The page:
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Aesthetic labour and intersectionality in the retail trade

In the retail trade, many employees are required to fulfill a certain look. It can be beauty norms or expectations of ethnic, class-specific and age-related behaviors. These requirements are included in the work and can be called aesthetic labour. By retaining control over employees' aesthetic appearance employers try to create a match between staff appearance and the identity of the organization.

Retail is a growing industry that serves as an entrance into the labour market. Aesthetic requirements entail a specific kind of discrimination. The requirements, which are often gender specific, are stronger for women, and are different for men and women. Today there is very little research on employee perceptions of aesthetic labour which makes these processes difficult to discuss.

The project looks closer at aesthetic labour in the service industry with a case study from retail. The overall aim of the project is to develop theoretical tools to understand and talk about aesthetic labour. The questions are:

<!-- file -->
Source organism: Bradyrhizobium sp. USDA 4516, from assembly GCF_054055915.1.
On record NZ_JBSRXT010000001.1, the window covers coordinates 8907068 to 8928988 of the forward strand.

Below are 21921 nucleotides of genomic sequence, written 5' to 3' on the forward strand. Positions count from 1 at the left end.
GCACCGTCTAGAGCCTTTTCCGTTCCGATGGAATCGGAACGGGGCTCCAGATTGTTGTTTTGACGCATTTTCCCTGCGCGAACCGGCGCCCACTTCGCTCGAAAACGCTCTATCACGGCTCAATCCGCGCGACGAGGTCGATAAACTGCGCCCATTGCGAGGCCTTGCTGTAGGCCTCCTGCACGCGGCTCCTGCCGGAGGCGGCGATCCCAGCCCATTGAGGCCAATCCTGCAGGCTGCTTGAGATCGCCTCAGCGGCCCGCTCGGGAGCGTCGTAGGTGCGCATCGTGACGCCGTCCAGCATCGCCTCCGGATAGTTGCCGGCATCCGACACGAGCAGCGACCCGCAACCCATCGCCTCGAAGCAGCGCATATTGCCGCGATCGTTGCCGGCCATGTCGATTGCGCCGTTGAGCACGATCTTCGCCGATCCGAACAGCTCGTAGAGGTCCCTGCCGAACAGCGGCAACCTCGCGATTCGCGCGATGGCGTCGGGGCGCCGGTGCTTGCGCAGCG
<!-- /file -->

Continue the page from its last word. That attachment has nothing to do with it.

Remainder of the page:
• What experiences of aesthetic labour do employees in retail trade have?
  • How are the demands of aesthetic labour experienced by the employees?
  • How is the aesthetic labour organised in relation to gender?

This will be explored through in-depth interviews with employees in different sectors in retail, observations and text analysis.

Participating researchers:
Magdalena Petersson McIntyre, Associate Professor of Ethnology

Page Manager: Malin Tengblad|Last update: 2/10/2016

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